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Music, joy and diversity rule the neighborhood 'In the Heights' | Film Review

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“In the Heights”

Cast: Anthony Ramos (“Hamilton”), Corey Hawkins (“Straight Outta Compton”), singer/song writer Leslie Grace, Melissa Barrera (“Vida”), Stephanie Beatriz (“Brooklyn Nine-Nine”), Jimmy Smits (“NYPD Blue”)

Airs: The film premieres in theaters and on HBO Max on Friday.

The premise: Bodega owner Usnavi (Anthony Ramos) lives in the Washington Heights neighborhood of New York City. A kind man and hard worker, he saves every penny and dreams of moving back to the country of his birth, the Dominican Republic. Meanwhile, his friends are facing their own life-altering challenges.

The film is based on the musical stage play of the same name, with music and lyrics by Lin-Manuel Miranda (“Hamilton”). Jon M. Chu (“Crazy Rich Asians”) directed.

Highs New York City is one of the most unusual and diverse cities in the world. I’ve visited it several times and whenever I walk its streets I always hear music and smell food, which I love. It might be a city, but its residents make it a living, breathing place.

This is the exact feeling I had while watching “In the Heights,” which does a brilliant job of bringing the Washington Heights neighborhood to life through several interconnected plot lines that form a wonderfully cohesive and engaging story.

“In the Heights” is narrated by Usnavi. Throughout the film, the uniquely named store owner describes the recent history of the neighborhood through multiple perspectives.

Vanessa (Melissa Barrera) works at a beauty salon but wants to move downtown and dreams of becoming a fashion designer.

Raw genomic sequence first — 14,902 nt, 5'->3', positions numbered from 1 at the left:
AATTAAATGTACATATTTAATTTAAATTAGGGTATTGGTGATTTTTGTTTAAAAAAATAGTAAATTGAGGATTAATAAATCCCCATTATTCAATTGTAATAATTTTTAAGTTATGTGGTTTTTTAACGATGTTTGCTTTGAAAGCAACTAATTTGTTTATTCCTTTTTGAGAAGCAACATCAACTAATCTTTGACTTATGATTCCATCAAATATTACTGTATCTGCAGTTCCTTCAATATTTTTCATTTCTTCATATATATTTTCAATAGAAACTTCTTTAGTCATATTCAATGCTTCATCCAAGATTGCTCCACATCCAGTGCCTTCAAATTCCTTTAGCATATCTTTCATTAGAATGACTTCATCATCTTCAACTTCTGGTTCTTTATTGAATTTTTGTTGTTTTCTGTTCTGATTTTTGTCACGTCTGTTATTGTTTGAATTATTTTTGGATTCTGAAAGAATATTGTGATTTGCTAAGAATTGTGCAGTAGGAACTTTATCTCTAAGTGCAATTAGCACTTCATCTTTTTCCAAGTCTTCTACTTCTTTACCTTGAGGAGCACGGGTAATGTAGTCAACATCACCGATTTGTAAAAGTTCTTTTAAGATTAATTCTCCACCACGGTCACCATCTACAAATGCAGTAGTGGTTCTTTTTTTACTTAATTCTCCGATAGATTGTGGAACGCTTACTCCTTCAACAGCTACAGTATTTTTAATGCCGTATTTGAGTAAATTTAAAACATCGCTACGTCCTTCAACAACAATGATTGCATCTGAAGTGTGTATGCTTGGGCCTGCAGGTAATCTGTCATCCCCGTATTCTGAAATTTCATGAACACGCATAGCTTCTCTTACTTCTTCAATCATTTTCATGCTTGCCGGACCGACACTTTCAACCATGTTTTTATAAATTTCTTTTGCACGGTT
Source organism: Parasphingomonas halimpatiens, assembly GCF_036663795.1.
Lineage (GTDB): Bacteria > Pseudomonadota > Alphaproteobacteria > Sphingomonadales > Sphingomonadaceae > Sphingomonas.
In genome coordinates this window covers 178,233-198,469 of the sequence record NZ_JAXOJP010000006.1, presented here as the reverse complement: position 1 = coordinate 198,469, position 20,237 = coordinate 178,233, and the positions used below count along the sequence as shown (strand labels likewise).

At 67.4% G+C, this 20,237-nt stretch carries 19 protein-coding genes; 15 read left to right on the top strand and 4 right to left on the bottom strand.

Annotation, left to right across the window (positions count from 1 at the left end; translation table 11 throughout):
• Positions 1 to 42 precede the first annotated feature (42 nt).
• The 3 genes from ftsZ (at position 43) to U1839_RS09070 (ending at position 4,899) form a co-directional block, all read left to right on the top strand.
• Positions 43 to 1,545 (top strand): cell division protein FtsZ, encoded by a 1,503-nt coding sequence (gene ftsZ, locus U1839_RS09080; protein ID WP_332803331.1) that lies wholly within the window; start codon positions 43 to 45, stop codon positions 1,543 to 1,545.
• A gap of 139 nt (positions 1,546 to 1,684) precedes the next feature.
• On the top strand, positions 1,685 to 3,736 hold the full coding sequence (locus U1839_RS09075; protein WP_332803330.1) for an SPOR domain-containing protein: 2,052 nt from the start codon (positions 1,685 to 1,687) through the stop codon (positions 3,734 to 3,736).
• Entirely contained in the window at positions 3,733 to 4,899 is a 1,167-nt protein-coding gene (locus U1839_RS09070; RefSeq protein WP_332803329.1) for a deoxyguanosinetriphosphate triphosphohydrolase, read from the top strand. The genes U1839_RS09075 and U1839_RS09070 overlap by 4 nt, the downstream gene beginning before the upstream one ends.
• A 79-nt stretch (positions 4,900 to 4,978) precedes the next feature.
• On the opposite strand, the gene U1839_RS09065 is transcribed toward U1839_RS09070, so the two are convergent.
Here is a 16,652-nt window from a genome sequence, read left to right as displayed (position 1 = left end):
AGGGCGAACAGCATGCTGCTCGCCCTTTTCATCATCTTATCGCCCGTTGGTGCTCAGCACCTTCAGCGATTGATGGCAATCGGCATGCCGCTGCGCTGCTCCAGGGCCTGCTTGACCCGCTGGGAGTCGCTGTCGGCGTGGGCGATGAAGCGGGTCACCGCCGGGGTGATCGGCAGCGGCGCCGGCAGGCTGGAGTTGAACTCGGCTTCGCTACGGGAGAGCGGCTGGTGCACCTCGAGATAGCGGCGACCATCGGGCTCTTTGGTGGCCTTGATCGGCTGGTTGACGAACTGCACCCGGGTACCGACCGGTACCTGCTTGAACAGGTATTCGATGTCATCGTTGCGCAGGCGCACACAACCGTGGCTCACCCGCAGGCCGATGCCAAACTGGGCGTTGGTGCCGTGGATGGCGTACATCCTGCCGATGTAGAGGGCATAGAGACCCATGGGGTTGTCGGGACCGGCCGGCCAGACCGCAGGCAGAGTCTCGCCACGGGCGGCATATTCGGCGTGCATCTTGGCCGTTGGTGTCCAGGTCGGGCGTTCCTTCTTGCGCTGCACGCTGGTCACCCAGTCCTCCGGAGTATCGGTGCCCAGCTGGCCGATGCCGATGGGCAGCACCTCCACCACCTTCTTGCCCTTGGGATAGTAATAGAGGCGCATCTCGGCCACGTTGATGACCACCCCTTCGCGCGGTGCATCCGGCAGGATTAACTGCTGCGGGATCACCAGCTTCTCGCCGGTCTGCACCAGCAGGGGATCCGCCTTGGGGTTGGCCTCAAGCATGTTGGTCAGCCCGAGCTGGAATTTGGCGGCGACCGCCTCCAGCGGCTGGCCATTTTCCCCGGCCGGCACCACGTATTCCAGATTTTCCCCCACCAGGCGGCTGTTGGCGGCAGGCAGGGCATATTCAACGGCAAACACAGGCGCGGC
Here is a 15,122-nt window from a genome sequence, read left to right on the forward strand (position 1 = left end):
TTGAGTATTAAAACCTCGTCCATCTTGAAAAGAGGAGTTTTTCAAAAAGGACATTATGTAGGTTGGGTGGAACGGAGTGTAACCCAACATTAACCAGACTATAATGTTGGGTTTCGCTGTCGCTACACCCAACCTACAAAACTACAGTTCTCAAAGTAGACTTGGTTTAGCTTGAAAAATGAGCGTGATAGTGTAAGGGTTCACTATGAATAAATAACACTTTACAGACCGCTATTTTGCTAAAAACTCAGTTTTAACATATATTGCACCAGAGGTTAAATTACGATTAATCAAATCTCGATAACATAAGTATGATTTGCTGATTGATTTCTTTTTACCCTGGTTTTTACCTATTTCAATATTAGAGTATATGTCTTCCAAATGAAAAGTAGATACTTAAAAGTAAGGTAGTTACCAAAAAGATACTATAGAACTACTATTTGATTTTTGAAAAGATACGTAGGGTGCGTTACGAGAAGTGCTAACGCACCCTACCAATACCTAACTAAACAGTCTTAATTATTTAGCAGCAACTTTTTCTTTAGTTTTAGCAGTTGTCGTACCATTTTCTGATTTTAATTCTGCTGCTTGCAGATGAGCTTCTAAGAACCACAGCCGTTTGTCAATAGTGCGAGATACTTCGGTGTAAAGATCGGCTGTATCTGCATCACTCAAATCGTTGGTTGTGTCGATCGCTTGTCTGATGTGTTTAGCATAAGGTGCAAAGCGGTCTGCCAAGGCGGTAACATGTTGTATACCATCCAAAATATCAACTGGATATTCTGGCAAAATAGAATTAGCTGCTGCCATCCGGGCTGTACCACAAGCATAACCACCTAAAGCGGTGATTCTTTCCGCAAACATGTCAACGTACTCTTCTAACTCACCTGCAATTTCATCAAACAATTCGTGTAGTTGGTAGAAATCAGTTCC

(L-r) COREY HAWKINS as Benny and LESLIE GRACE as Nina in Warner Bros. Pictures’ “IN THE HEIGHTS,” a Warner Bros. Pictures release.

Benny (Corey Hawkins) is a dispatcher for a small cab company. He’s worried about losing his job because the company he works for is based in the neighborhood and may become a victim of gentrification. Nina (Leslie Grace) is super smart and home for the summer after completing her freshman year at Stanford. She’s done the tight-knit neighborhood proud but is conflicted by the financial burden her college education puts on her father. Nina has also struggled at school, facing class and racial discrimination.

These four characters face issues a lot of people in their early 20s deal with. They’re trying to find their place in the world while also hoping to figure out what they want and who they want to become. It’s a common problem, exacerbated by the group being either immigrants, minorities or both.

While the characters in “In the Heights” face an uphill climb, there’s no pity party here. This film exudes strength, determination, a positive spirit and a sense of hope for the future that’s hard to find in most movies.

Helping to spin this inspiring tale is a stellar soundtrack with songs from Lin-Manuel Miranda. The Tony winner’s range is impressive, with a film full of terrific tunes that will make you want to dance, tap your feet and even bring a tear to your eyes.

Lows: Miranda’s fingerprints are all over this film and due to the success of “Hamilton,” comparisons between the two are sure to be made. While both films are set in The Big Apple, the time periods are hundreds of years apart. That said, “In the Heights” clearly has an East Coast vibe and a New York style. If you have no interest in the city or the film’s sense of local history, it may be hard to relate.

Miranda has a distinctive songwriting style. He likes to mix rhythms and is a master at clever rhyme schemes. If you liked “Hamilton,” which was actually written by Miranda after this musical, you’ll certainly enjoy “In the Heights.” But if Miranda’s Broadway hit about the former secretary of the Treasury wasn’t your cup of tea, this new film likely won’t be either.

Grade:(A): The story of “In the Heights,” which was mostly filmed on location, is certainly unique to its ZIP code, but its overall message is one that is universal. Full of love and joy, this film, which at times can feel like a modern-day “West Side Story,” is a fantastic experience.

Gazette TV critic Terry Terrones is a member of the Television Critics Association and the Critics Choice Association. You can follow him on Twitter at @terryterrones

Terry is a journalist for The Gazette. He's a graduate of the University of Denver, loves the Denver Broncos, and is a member of the Television Critics Association and Critics Choice Association.

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